Concerning the design considerations for the subject invention, the most critical component of the power meter is the optical transmission element 16 through which the optical beam passes. Accordingly, there are several properties which affect its suitability for use. The material, for example, should exhibit low attenuation for the optical frequencies of the intended high intensity beam which will allow the fraction of the power absorbed from the beam to be relatively small. Additionally, the material preferably should have some type of antireflection coating so that the maximum amount of incident energy from the beam will be transmitted through the material. This will increase the ratio of power absorbed in the material to the incident power on the material and will thus increase the sensitivity of the device. The material should preferably be reasonably chemically inert and of sufficient mechanical ruggedness to maintain essentially constant properties over its life span so as to minimize variations in performance. Relatively high thermal conductivity of the material is also desirable as well as a low thermal coefficient of expansion so as to minimize damage or distortion due to thermal effects, thus allowing use of high levels of beam intensity. Low specific heat is another desirable property. This minimizes heat storage in the optical element and allows a more rapid response to changes in power level of the optical beam.
As noted above, three major types of temperature sensors, e.g. thermocouples, thermistors and semiconductor junction devices are preferably utilized. Thermocouples are formed by joining two dissimilar metals to form a junction. Two such junctions in series such as shown in the FIGURE will develop a voltage which is approximately linearly proportional to the temperature difference between the junctions. The principal advantage in using thermocouples is that there is a direct voltage output available that is essentially linear over a wide range of temperature differences. Thermistors, on the other hand, are basically resistors which have a high negative temperature coefficient. The change in resistance is proportional to the change in the absolute temperature of the thermistor. One advantage of using thermistors is that they have somewhat higher sensitivities than thermocouples and have slightly faster response times. The price paid for this improved response and higher sensitivity is in the form of more complex circuitry and the generation of heat by the bias currents which must be used with thermistors. Since the heat generation may be on the same order of magnitude as that produced in the optical element 16, the thermistor approach probably is not suitable for devices intended to measure relatively low power beams. In semiconductor junction thermal sensors, the variation of reverse saturation current with temperature is used to sense changes in the absolute temperature of the semiconductor. The advantage of such devices is that they are quite sensitive, have relatively good response time and generate negligible heat in the device due to minute bias currents utilized; however, the more complex circuitry required and the non-linear output characteristics make this type of thermal sensor less desirable than thermocouples in applications involving other than very low power optical beams.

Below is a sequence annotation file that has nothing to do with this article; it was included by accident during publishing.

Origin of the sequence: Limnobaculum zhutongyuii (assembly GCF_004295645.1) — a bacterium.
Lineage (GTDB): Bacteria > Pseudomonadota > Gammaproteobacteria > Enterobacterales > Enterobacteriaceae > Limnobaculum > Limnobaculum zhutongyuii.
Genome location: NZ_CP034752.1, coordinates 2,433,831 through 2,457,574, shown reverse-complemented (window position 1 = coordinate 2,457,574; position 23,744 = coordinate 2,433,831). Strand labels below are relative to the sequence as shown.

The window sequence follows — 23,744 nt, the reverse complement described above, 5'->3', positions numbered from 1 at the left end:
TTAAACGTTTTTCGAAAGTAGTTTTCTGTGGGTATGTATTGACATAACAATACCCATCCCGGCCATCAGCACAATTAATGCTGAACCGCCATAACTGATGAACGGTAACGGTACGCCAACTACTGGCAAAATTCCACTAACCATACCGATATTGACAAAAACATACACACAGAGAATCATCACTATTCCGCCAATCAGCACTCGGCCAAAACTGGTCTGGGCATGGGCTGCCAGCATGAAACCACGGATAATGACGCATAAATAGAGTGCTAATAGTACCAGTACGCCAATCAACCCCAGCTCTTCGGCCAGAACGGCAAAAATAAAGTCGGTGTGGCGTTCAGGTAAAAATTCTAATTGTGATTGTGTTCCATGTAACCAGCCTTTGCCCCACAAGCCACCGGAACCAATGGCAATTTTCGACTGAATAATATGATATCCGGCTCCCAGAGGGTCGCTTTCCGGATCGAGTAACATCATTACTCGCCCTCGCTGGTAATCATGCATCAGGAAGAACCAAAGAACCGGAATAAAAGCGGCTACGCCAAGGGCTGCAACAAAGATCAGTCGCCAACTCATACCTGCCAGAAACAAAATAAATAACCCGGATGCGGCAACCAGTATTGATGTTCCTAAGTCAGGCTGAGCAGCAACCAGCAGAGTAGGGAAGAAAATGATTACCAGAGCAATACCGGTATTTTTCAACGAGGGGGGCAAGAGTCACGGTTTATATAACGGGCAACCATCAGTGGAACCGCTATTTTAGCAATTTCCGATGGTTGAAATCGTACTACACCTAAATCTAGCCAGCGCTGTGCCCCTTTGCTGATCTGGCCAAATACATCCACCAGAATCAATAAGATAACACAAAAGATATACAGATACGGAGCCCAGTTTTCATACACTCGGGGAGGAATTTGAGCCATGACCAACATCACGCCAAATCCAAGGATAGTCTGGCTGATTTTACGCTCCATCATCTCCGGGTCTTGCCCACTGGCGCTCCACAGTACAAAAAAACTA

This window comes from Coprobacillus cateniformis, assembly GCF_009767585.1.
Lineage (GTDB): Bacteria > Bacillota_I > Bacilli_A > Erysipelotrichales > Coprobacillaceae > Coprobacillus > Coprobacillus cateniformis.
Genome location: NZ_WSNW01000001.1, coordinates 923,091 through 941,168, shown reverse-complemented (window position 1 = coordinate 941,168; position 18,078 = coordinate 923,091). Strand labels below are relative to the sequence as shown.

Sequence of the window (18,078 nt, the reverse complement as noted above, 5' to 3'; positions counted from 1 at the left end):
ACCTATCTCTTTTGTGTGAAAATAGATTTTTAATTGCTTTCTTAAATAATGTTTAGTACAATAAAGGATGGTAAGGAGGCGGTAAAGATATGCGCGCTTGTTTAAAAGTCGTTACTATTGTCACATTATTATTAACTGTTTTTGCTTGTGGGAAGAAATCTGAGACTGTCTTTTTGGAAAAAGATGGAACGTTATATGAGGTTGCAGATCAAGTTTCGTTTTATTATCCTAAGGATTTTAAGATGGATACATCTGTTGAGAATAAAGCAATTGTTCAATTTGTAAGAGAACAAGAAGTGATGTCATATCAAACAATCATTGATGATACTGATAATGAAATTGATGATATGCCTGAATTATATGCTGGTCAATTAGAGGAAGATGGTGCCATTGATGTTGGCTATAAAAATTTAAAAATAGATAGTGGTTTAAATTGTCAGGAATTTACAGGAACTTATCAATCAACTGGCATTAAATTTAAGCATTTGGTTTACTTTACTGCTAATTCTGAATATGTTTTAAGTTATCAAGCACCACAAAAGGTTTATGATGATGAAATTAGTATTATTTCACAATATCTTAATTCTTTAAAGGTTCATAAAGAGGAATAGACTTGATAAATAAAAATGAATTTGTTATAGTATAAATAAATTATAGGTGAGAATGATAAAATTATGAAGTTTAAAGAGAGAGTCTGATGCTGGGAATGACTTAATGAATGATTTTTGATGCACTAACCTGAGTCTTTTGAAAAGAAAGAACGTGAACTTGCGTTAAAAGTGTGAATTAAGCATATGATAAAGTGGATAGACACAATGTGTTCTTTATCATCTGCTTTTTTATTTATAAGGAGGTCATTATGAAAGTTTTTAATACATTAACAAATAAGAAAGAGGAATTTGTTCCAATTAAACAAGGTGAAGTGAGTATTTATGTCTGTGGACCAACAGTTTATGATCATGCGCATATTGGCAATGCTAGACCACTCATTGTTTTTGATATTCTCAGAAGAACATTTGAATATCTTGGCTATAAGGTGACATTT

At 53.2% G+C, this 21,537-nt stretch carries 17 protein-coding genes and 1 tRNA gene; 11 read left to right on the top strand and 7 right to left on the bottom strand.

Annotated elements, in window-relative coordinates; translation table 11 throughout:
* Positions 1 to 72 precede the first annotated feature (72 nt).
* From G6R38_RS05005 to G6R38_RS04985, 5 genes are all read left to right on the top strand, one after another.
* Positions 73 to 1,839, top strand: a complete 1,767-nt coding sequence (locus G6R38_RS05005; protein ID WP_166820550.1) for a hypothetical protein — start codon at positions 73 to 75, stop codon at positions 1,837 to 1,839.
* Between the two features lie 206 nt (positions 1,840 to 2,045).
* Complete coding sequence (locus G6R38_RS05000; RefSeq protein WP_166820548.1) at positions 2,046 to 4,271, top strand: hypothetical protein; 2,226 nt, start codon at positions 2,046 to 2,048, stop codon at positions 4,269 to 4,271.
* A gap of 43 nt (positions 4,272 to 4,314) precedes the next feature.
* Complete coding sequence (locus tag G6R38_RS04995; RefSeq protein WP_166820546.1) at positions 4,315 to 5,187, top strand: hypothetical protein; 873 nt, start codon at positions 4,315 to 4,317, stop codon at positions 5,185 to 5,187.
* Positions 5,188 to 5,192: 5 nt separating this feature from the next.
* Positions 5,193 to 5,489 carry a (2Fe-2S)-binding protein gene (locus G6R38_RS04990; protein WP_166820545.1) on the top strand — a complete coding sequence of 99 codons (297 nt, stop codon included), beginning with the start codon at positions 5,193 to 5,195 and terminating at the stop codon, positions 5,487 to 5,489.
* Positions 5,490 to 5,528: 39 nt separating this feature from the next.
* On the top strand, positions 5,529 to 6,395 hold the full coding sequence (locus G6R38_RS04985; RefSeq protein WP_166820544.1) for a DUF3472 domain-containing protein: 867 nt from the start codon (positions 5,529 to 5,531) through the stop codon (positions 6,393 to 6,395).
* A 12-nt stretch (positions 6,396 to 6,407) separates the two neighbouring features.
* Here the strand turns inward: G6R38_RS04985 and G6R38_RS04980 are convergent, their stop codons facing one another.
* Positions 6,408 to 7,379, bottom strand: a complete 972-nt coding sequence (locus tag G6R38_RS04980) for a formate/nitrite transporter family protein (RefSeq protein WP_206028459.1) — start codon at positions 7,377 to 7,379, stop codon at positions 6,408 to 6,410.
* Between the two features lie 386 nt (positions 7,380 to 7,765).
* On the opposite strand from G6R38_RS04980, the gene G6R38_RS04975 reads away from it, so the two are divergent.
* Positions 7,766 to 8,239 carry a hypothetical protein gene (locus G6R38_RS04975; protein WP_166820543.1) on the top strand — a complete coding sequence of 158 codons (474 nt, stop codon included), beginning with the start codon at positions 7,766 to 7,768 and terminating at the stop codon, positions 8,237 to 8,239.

In order not to restrict the beam unduly, yet adequately define its path, it is important that the aperture 24 in the shield 22, for example, be of the proper size. Experimentally, the proper size of the aperture for a single mode beam has been found to be about 11/4 times the size of the main intensity lobe of the beam measured where the beam would pass through the aperture. This imposes minimal restriction on the beam if correctly aligned, yet would not allow a significant change in the path of the portion of the beam passing through the optical element 16, due to misalignment. This is significant because the meter 32 is calibrated in terms of the power remaining in the beam after being transmitted through the optical element 16.
The location of the thermal sensors 26 and 28 must be such that they are able to measure the temperature difference between the illuminated region 20 of the optical element 16 and the bulk of the supporting structure 18 which provides a stable temperature reference. When desirable, the thermal sensor 26 may be embedded in the optical element 16 itself. Since the beam 12 is attenuated by a constant fraction for each incremental distance it travels through the material from which the optical element 16 is fabricated, most of the energy will be absorbed in the region just below the surface through which the incident beam 12 enters. This means that the surface of the optical element 16 which is first entered by the optical beam will have the greatest temperature rise per unit power in the optical beam. Thus in general the thermal sensor 26 should be attached to the input surface immediately adjacent but not in the illuminated region 20.